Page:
Rather than buying gifts for everyone, you only need to buy for one person so your shopping is done fast.
In the weeks before Christmas, get together with your family or friends and draw names out of a hat. Set a spending limit (usually around $20) and send everyone on their way. Come Christmas day, everyone will have a present and be none-the-wiser as to who their mysterious benefactor is.
To spice things up, have a theme that the gifts must fit or maybe introduce gift-stealing. Referred to as White Elephant among other things, each guest has the opportunity to steal the gift they want. You can find the full rules online but you’re more than welcome to tweak them to suit your family.
It’s a lot of fun and surely nothing encapsulates the Christmas spirit more than seeing the hope disappear from someone’s eyes as you steal a gift they loved.
The final gift-giving alternative we can offer you is to only buy presents for the children in your life. While it’s always cool to receive a present, as an adult, there’s no doubt some of the shine has come off the custom.
For kids, though, opening a present is the height of the human experience. Nothing puts a smile on a child’s face like getting to tear through the layers of wrapping paper to uncover the hidden treasure within.
Buying presents just for the kids allows you to save money while still getting the satisfaction that comes with making someone smile. Let’s be honest, as an adult, do you really need presents?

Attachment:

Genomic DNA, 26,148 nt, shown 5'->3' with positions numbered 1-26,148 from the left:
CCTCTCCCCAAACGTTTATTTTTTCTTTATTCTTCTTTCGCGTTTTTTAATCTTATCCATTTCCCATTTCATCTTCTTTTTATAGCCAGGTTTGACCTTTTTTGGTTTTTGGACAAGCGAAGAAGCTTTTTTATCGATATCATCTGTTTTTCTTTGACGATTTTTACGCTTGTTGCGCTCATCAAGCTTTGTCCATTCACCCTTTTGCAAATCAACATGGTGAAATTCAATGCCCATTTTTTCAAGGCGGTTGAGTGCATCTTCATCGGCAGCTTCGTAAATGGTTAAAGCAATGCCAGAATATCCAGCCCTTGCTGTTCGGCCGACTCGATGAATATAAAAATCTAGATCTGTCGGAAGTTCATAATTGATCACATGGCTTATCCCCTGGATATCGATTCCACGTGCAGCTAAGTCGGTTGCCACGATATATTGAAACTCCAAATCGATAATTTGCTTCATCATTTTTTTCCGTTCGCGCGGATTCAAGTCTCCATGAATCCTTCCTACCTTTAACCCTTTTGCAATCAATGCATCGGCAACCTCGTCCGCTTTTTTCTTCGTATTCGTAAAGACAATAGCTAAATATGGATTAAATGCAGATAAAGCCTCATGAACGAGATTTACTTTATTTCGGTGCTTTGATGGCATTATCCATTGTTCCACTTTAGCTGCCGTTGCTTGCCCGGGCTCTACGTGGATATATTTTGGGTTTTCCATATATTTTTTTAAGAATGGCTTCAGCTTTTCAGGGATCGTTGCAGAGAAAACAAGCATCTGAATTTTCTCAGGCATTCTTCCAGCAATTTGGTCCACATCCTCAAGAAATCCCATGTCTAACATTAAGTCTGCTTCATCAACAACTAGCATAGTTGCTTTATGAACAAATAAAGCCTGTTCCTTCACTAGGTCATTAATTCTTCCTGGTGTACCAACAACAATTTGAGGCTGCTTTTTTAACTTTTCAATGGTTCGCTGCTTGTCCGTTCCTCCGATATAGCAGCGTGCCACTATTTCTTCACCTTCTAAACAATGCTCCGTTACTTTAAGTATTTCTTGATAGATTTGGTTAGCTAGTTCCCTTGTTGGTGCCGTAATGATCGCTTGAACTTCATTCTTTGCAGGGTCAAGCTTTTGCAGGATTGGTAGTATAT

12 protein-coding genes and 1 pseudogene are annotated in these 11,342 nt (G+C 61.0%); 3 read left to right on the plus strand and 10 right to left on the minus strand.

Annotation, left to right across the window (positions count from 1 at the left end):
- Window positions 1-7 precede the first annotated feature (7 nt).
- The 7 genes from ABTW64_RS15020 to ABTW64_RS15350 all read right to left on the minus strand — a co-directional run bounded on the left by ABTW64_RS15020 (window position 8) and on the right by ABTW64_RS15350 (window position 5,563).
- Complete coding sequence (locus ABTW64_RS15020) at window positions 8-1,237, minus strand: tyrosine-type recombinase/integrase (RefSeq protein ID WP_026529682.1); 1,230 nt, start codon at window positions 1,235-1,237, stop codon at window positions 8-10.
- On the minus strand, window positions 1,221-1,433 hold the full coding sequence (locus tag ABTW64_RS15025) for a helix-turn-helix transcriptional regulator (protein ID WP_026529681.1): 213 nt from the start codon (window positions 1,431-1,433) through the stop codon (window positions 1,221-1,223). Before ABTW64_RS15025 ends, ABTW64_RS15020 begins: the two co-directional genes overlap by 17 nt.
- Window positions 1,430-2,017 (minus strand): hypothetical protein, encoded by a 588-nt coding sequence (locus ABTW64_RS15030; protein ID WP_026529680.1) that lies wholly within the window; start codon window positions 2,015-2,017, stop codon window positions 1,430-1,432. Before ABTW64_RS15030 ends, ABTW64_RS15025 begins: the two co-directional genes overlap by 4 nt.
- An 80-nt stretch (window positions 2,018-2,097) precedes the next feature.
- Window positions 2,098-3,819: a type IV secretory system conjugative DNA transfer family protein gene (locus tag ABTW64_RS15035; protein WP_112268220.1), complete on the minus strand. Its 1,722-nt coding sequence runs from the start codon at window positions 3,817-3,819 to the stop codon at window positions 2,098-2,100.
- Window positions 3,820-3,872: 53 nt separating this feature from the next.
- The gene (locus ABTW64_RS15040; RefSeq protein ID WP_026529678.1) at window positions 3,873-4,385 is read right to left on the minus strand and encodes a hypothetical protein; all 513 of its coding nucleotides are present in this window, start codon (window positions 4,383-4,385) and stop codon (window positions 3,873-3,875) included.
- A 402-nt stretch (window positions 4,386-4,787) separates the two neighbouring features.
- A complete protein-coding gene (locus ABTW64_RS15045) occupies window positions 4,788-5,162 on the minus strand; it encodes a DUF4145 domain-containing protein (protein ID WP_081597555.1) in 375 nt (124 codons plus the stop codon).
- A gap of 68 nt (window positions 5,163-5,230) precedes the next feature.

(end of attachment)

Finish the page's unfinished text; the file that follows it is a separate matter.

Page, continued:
Regifting: a questionable yet effective strategy
The ethics of regifting have long been discussed and while it may be a questionable practice, it can be a handy option if want to do Christmas on a budget. Collect any unwanted gifts or freebies you receive through the year and store them somewhere ready for Christmas.
If you want to become an expert regifter, there are a few tips to be aware of.
First, if you plan to regift a present, always take note of who gave it to you in the first place. That way, you can avoid looking like a total fool by giving someone the present they gave to you in the first place.
Second, ensure the gift has no identifying features or personalised elements. Gifting someone an item that was clearly meant for you is a sure-fire way to get found out.
Third, don’t regift a present nobody wants. If you receive a bad present, get rid of it, don’t pass the problem onto someone else.
Finally, don’t get caught out. While it may be a cost-effective strategy, if you are found to be regifting, you will likely lose face. So be smart about it.